A couple of years ago, I wrote an article called How to Take Purposeful Action, and I always get a kick out of reading the things I came up with. What I lacked in experience, I made up for with desire and enthusiasm. While the message of the previous article is somewhat diffused, the principles are sound.
Taking action is an important part of the Body Life Area. I’ve written a lot about the spirit, but the body is where the rubber hits the road, or the shit hits the fan, as they say. We live in an action-oriented world. It’s all about taking action; any action. Do, do, do. Go, go, go. Gotta be doing something, making something, saying something. I used to buy into all of that, but now I’ve got a new perspective on taking action.
I base all of my actions on how I feel about doing it, not on what I remember from the past, or what I think the outcome will be in the future, but on how it feels right now. I’m realizing that the best actions are those that come about when you’re feeling good, ideas float into your mind, and you take inspired action. Sometimes I find myself in the middle of doing something, and I check to see if I’m choosing to do it, or just reacting out of habit. This helps me to be more conscious of my actions.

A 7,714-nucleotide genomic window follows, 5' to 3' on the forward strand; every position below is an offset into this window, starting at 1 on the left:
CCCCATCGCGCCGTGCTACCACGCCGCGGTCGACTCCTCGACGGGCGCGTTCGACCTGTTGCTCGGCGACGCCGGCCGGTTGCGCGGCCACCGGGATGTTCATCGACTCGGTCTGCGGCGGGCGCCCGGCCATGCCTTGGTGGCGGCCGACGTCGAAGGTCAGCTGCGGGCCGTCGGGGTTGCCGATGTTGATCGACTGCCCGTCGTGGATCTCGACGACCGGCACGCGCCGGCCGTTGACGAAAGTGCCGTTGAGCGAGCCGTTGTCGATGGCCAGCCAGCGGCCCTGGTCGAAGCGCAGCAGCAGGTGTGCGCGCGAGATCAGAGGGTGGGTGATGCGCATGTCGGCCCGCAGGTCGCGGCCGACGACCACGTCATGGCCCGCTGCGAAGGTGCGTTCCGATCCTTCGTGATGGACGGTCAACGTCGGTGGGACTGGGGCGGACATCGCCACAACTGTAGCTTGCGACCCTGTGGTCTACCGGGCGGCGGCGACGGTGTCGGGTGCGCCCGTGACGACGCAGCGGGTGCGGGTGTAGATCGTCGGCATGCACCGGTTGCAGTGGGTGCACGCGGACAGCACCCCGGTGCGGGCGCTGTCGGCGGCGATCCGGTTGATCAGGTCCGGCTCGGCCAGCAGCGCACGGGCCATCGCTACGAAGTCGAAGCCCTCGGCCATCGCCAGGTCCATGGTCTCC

Actions that aren’t inspired are just a way of floundering around and treading water, a kind of hoping that what we’re doing will result in something good. That’s the novice’s way of doing things. The master takes no action except in his mind, and when he does take action it’s effective and inspired.
The opposite of inspired action – the kind that’s quite common and mediocre – is desperate action. I’ve noticed there can be a kind of desperation and futility in what we do, and I think that happens when we’ve lost track of our inner guidance. Looking to society for what we should be doing, seeking approval from others, isn’t the path of self-mastery.
The key is to become completely free – emotionally – from external conditions and results. Only then will your actions be creative and inspired, instead of reactive and conditioned.